We've all seen them: scooters on sidewalks; scooters on streets; scooters ridden by kids and adults alike. It's the scooter craze, and this fashionable trend is growing more popular every day.
Priced at less than $100, and sold in stores as different as The Sharper Image and Toys "R" Us, The Razor scooter is attracting a lot of attention. It certainly attracted the attention of Sharper Image's CEO, who discovered the Razor at the 1998 Hong Kong Toy Fair. With an initial order of four thousand scooters, he intended to test sales in stores, through his company's catalogue, and on the Web.
In April of 1999, The Sharper Image's first shipment of scooters arrived, and almost overnight the sleek new gadget was seized upon by trendsetters. Within a few months, Razors were a mainstream hit. Sales surged explosively from one million sales in all of 1999 to more than a million sold in just the first half of this year.
According to Amanda Freeman, Director of Research and Trends at Youth Intelligence, a firm that tracks the cutting edge of popular culture for Fortune 500 clients, "The Internet has served to make everything more accessible and make trends happen quickly. It's actually sped up the cycle which a trend takes to come from the bleeding edge to the mainstream."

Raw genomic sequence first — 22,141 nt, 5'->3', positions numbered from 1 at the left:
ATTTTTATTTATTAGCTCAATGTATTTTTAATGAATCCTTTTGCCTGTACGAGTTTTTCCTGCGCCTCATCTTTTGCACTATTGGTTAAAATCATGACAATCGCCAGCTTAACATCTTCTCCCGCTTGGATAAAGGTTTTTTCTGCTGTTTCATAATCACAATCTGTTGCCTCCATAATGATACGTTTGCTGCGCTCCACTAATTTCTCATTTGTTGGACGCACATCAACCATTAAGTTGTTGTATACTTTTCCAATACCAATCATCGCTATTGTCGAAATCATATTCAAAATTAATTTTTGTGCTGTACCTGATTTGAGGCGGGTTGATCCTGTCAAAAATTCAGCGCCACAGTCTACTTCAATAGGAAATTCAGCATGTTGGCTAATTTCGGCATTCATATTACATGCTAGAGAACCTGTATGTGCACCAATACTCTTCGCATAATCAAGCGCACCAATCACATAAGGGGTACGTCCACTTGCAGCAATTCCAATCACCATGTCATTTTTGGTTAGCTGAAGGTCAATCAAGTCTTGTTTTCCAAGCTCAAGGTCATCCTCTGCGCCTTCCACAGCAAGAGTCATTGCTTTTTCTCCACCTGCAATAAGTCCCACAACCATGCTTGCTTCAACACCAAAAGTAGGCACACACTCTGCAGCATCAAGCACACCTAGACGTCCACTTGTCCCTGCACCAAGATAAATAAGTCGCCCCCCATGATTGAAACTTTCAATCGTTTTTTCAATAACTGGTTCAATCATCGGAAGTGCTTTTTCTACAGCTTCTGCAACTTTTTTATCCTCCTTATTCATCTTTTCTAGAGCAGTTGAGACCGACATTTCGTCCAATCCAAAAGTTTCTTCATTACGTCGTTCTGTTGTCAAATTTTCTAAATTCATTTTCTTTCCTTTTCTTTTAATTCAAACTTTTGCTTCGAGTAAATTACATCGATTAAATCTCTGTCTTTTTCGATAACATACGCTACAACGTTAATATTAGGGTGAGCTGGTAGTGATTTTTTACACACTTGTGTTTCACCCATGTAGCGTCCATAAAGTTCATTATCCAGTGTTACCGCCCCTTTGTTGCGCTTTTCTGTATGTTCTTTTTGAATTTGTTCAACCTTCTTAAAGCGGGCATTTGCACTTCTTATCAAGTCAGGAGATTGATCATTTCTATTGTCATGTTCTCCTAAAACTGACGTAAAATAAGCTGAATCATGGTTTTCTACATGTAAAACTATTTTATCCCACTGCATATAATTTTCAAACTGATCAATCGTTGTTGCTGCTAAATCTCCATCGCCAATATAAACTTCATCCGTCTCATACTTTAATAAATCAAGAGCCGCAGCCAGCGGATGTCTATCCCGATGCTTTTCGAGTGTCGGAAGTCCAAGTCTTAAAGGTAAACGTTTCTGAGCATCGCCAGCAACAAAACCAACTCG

And while it's true that hundreds of Web sites extolling the joys of scootering have sprung up, the Razor's popularity involves more than just exposure over the Internet. Howie, the Assistant Manager of a Sharper Image store, has watched the reactions of thousands of customers when they first see the Razor scooter. "Kids love them because they're kids. They want to play with them. Adults love them because, you know, there's no gas involved; there's no electricity involved. It's something very small and it's very light."
In fact, the popularity of the Razor may be due to something a lot more simple than hype, marketing, and a strong Internet presence. For adults, the scooter hearkens back to nostalgic, low-tech times more imaginary than real. And for kids (of all ages), scooters are just plain, old-fashioned fun.